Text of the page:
New York

The Summer Arts Institute at Stuyvesant High School

Second in a series on free summer opportunities for New York City students. Read the first post about the Manhattan School of Music Summer Music Camp. Vocal music students practicing at SAI. On a recent July morning, in a classroom at Stuyvesant High School in Manhattan, master vocal music teacher Jayne Skoog asked her students to pause. "Put your hand here for a minute," she instructed them, placing her hand on her ribcage. "Put your hand right here." The students placed their hands over their own chests, studying how air should move in and out of their lungs as they sing. Down the hall, Joe Bartolozzi was teaching an advanced music theory class, animatedly illustrating a point about tension and release with a joke about a pianist playing "Amazing Grace" and stopping just before the final, resolving chord. Bartolozzi let his students feel that tension as he finished the story - then played the chord, allowing everyone in the room to experience the release firsthand. Meanwhile, upstairs, students were scattered around teacher Jan Juracek's photography lab. Two worked together at a computer, using Photoshop to merge a student's self-portrait with a photograph of the New York City skyline. Juracek sat nearby, helping another student edit a digital photo. A small group sat sprawled at student desks, flipping through photography books and their own portfolios. On the floor, students assembled what appeared to be a poster-sized contact sheet: they explained that it's a collaborative piece they are creating, bringing together each student's self-portrait on the theme "THE ARTS: A Lens to the City." This theme is shared by the seven studios of the Summer Arts Institute, a free, four-week intensive arts program for New York City public school students entering grades 8-12. In addition to vocal music and photography, the studio programs include instrumental music, dance, drama, visual art, and film.
New York

New charter schools on the way…

A $16.6 million federal grant will fund the development and support of new charter schools in New York State, the US Department of Education announced in July. The grant, from the Department's Charter School Program, will be used primarily to create and support secondary-level charter schools. Today is the postmark deadline for the current round of applications for the planning and implementation of new charter schools. Mayor Bloomberg and Chancellor Klein have long pushed for the creation of more charter schools, successfully convincing the state legislature to increase the number of charters granted from 100 to 200 in April, 2007.  Half of the new charters are reserved for New York City. Even that limit may be short-lived; Governor Paterson reportedly told members of the Alliance for School Choice advocacy group that he supports lifting the cap on charters altogether. Approximately 18,000 students attend New York City's 60 charter schools, with thousands more students on waiting lists, according to the DOE. In response to this demand, eighteen new charter schools will open across the city this fall, with seven in the Bronx, five in Brooklyn, five in Manhattan, and one in Queens. The schools have a wide variety of institutional partners, including Victory Schools, adding two new charters to their six existing schools throughout the city, and the Success Charter Network, expanding from one to four schools in Harlem. The new charters, once they reach full capacity, will include six elementary schools, seven combined elementary-middle schools, one combined middle-high school, two high schools, and two K-12 schools.  Most existing New York City charter schools serve elementary and middle school students.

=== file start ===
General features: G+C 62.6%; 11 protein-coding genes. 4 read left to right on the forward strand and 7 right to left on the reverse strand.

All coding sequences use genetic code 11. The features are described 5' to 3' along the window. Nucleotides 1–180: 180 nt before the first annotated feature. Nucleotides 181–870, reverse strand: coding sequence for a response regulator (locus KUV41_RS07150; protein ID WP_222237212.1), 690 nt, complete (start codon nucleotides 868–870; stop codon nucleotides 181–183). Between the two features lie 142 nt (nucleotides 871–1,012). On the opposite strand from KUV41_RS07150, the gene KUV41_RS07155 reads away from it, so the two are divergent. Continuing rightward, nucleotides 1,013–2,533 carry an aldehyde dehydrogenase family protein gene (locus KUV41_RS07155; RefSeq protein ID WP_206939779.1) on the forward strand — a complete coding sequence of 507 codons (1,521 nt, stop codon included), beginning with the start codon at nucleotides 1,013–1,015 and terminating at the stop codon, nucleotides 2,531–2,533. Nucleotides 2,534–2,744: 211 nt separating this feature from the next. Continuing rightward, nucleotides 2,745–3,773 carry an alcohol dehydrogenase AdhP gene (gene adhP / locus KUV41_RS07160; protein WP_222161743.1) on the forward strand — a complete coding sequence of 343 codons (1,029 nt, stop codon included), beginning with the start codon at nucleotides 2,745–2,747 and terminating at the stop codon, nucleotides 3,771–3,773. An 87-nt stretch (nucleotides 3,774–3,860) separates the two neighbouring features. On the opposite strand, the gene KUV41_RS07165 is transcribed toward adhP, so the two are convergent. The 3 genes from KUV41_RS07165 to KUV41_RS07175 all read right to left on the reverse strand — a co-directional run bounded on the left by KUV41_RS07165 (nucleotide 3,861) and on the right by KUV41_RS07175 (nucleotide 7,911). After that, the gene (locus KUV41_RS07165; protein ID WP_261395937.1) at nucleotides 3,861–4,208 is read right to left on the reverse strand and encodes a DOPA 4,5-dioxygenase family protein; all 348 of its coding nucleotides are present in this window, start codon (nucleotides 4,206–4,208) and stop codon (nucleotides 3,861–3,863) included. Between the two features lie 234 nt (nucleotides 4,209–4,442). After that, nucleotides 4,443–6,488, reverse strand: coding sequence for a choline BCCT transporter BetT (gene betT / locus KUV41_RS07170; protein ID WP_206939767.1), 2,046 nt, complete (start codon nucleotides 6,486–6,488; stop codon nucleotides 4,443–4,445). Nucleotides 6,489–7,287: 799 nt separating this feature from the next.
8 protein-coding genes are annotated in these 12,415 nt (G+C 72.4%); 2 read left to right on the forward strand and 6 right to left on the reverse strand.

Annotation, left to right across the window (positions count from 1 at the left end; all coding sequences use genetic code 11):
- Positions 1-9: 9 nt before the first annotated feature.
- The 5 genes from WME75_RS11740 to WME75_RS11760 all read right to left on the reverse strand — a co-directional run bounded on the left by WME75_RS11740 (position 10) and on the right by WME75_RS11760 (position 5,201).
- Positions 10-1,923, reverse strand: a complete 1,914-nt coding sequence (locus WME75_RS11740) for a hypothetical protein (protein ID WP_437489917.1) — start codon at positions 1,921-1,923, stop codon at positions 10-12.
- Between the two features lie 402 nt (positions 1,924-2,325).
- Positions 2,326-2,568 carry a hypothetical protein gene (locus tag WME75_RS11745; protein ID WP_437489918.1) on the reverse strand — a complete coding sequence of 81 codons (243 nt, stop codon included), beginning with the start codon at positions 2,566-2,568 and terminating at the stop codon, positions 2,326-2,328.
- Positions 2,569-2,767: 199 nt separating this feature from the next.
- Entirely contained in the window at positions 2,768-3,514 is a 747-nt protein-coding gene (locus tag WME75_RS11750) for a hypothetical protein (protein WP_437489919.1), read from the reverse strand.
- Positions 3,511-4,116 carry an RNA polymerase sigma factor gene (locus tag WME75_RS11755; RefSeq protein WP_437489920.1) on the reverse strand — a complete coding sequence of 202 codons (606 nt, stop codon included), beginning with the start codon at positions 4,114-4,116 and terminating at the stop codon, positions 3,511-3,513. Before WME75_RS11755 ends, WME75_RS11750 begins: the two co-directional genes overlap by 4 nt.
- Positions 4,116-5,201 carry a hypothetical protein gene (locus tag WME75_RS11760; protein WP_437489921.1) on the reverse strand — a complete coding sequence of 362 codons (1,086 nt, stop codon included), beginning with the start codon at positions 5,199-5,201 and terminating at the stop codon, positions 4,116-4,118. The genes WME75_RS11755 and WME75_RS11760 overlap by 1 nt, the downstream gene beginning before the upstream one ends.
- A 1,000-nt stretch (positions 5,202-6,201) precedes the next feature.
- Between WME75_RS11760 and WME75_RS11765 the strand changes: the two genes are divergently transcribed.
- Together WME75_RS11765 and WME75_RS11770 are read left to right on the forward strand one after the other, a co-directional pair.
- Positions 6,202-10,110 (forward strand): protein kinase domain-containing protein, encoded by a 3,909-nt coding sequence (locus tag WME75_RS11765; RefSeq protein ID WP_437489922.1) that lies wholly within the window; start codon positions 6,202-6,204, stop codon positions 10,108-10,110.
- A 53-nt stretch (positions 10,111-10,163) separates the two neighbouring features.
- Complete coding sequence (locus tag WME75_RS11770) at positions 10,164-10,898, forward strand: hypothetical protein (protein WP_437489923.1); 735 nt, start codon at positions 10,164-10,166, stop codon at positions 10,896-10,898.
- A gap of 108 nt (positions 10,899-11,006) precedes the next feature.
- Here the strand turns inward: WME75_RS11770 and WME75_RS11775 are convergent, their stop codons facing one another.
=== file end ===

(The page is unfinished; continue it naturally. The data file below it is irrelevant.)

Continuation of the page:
New York

Summer Music Camp at the Manhattan School of Music

Desmond Sam and William Guiracoche in rehearsal for the camp musical, Aladdin Jr. Photo by Brian Hatton. First in a series on free summer opportunities for New York City students. Coming soon: The Summer Arts Institute at Stuyvesant High School. More than 100 middle school students sit scattered throughout an auditorium at the Manhattan School of Music, clapping and cheering as names of students selected to perform in a concert are announced. Joanne Polk, the Dean of MSM's Precollege Division, shares a funny moment from one of the students concert sign-up sheet. "When I wrote 'How long is your piece?'" she says, "You wrote, 'It depends on how musically I play it.'" She finishes the morning announcements with a reminder about "Twin Day" that coming Friday, and the children stream out of the auditorium, many carrying instrument cases. Musically talented 6th through 9th graders come from public schools all over the city for the Manhattan School of Music's Summer Music Camp, where they study ensemble performance, music theory, and ear-training, take lessons in their particular discipline, and explore improvisation, conducting, composition, and more through electives. Mornings are for classes; afternoons are for extracurricular activities like marching band, ballroom dance, and acting classes. Rebecca Charnow, director of MSM's Young People's Division, says the camp is an important opportunity for middle school students, whose schools may have cut arts programs due to an increased focus on testing in mathematics and reading.